This has been enabled by a number of factors. The development of cable news and talk radio stations staffed by and appealing to the extremes serves as cheering squads for the warring tribes. Perhaps even more important is the dominance of social media that enables us to insulate ourselves inside ideological cocoons in which we can avoid being confronted by any ideas or interpretations of events other than those that confirm their pre-existing opinions and biases.

But the point about being part of either the progressive or conservative grouping is that you view everything through the prism of a narrative in which the other side is to blame for everything.

Nothing has better illustrated that than the fight over the confirmation of Supreme Court Justice Brett Kavanaugh, in which both the left and right conceived of their side as blameless and their opponents as awful miscreants dragging down the republic. Every event or piece of news concerning the debate was viewed by just about everyone through a partisan lens that not only distorted their judgment but also made them despise their political foes even more. Being in one of the extreme tribes means you don’t recognize the possibility that the other side might be right.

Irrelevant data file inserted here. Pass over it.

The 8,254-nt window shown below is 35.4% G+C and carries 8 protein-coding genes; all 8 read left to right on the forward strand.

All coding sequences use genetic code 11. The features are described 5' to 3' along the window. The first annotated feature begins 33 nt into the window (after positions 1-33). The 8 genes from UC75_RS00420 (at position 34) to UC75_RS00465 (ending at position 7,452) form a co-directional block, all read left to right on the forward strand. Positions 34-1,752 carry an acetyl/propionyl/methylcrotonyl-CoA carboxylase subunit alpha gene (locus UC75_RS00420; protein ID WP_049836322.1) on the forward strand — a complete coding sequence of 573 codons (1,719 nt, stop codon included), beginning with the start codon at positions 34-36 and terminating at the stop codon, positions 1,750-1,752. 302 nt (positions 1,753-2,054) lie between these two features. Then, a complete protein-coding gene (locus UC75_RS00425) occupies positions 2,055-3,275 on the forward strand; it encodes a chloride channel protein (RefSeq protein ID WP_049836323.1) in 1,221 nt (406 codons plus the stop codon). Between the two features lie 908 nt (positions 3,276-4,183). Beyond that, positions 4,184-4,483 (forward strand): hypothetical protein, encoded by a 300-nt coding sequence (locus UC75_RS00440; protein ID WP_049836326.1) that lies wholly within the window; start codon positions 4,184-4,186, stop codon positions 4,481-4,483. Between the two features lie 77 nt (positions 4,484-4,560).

How do we fix this?

On the eve of a midterm election that is being fought along tribal lines, “Hidden Tribes” couldn’t be timelier or less likely to be ignored by those leading the charge for either party. Yet it is still possible for those in the exhausted middle to speak up and reclaim space for a politics in which demonization of the other — whether it is the “deplorables” that elected Trump or the left-wing “resistance” that is dedicated to destroying him — is set aside for a gentler form of discourse.

That’s as true for Jews — who are probably disproportionately represented in the extremes — as anyone else.

That can begin with more of us putting down our smartphones and trying to listen to our opponents, preferably by sitting down and actually talking with a neighbor, friend, or relative who doesn’t agree with you. The loss of connection to our community is a big part of what has turned politics into a form of religion in which we don’t question our own side but despise everyone else.

That doesn’t mean you have to abandon your principles. But once you relearn how to listen to opponents and treat the other side as human beings rather than cartoon villains to be hounded out of a restaurant or insulted at a rally, then you might agree the political temperature needs to be turned down. That might give us a chance to change tribal warfare that is driving our politics straight into the sewer.

A good self-test to see if any of the above applies to you is if you think the need to listen only applies to those who disagree with your own entirely reasonable views, and whose bad faith and ideas are destroying the country. If so, whether you’re on the left or the right, you’re part of the problem, not the solution.

Jonathan S. Tobin is editor in chief of and a contributor to National Review. Follow him on Twitter at: @joanthans_tobin.